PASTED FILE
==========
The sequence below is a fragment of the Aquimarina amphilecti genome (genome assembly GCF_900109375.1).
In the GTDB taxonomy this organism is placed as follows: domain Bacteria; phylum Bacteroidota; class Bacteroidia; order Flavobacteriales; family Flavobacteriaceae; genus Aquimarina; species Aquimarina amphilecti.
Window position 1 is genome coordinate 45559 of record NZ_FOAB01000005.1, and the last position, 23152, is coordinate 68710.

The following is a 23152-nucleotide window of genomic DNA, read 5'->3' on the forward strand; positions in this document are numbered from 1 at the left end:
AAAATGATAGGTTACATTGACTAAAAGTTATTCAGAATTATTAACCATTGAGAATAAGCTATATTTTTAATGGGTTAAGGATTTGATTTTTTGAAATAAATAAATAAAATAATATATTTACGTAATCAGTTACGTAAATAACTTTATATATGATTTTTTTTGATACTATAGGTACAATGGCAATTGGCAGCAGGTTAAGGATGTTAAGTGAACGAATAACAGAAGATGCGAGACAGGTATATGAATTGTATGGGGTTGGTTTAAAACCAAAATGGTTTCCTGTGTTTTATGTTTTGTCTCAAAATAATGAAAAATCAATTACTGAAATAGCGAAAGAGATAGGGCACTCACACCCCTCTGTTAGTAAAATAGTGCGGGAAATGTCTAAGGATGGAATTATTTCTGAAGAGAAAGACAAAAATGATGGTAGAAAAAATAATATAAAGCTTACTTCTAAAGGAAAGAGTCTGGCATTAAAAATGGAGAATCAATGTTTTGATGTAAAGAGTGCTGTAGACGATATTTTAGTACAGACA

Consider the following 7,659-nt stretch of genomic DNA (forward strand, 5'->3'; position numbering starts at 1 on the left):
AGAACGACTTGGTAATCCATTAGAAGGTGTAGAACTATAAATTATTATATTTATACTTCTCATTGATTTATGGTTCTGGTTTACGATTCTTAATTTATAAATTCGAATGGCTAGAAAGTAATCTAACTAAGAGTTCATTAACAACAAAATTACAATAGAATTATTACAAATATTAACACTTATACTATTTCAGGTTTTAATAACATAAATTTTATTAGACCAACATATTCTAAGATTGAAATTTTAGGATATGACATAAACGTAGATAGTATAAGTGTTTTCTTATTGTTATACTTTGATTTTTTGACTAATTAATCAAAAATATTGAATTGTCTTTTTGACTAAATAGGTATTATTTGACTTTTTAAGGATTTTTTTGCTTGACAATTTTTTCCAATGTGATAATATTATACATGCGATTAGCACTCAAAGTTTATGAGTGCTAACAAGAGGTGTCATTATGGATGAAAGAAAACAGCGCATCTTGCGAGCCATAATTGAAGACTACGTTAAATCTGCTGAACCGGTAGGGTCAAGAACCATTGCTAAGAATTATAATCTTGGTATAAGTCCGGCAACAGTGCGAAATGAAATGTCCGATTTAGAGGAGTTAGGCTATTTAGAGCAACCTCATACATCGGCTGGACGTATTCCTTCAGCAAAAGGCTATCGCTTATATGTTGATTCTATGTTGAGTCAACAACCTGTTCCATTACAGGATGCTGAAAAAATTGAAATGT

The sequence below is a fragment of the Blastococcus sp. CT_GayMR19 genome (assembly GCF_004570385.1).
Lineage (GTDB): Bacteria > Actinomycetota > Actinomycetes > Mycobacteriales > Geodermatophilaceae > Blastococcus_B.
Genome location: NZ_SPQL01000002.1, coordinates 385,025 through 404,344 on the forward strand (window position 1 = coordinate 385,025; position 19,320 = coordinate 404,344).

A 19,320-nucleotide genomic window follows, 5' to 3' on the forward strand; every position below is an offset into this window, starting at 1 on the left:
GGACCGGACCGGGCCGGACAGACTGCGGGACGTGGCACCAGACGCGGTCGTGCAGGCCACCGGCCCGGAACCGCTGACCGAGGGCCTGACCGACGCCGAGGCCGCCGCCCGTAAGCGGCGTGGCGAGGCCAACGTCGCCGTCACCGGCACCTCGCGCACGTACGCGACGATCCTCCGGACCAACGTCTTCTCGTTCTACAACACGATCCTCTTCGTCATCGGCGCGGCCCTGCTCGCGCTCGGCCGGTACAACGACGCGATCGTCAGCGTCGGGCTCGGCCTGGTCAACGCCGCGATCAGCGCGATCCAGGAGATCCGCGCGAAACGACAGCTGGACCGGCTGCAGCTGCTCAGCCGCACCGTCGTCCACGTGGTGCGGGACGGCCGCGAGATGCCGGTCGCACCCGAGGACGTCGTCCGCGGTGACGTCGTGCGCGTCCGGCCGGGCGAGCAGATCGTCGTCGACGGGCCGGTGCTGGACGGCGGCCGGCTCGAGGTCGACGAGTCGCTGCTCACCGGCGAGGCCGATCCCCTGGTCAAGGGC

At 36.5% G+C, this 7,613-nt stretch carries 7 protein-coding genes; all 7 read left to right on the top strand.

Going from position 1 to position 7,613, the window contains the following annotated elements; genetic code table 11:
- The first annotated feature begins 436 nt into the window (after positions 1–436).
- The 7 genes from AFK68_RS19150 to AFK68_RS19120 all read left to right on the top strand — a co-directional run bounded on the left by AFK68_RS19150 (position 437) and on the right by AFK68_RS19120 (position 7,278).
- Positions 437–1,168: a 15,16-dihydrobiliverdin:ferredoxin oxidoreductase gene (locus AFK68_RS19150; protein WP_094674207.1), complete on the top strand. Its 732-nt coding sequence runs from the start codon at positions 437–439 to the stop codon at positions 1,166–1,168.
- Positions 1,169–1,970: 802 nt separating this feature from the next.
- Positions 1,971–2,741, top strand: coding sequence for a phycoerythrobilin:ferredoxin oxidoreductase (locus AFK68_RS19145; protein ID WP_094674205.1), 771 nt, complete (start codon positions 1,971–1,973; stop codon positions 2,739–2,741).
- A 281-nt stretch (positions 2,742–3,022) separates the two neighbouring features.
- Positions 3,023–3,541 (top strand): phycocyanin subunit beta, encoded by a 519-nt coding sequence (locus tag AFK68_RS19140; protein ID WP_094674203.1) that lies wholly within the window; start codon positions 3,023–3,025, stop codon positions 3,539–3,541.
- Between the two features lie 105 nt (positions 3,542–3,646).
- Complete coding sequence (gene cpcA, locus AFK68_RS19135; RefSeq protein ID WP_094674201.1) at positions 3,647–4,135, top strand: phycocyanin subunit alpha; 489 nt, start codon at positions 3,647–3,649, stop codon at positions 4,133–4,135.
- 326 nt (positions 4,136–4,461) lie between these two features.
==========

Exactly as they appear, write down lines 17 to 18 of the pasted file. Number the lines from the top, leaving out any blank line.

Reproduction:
- Positions 437–1,168: a 15,16-dihydrobiliverdin:ferredoxin oxidoreductase gene (locus AFK68_RS19150; protein WP_094674207.1), complete on the top strand. Its 732-nt coding sequence runs from the start codon at positions 437–439 to the stop codon at positions 1,166–1,168.
- Positions 1,169–1,970: 802 nt separating this feature from the next.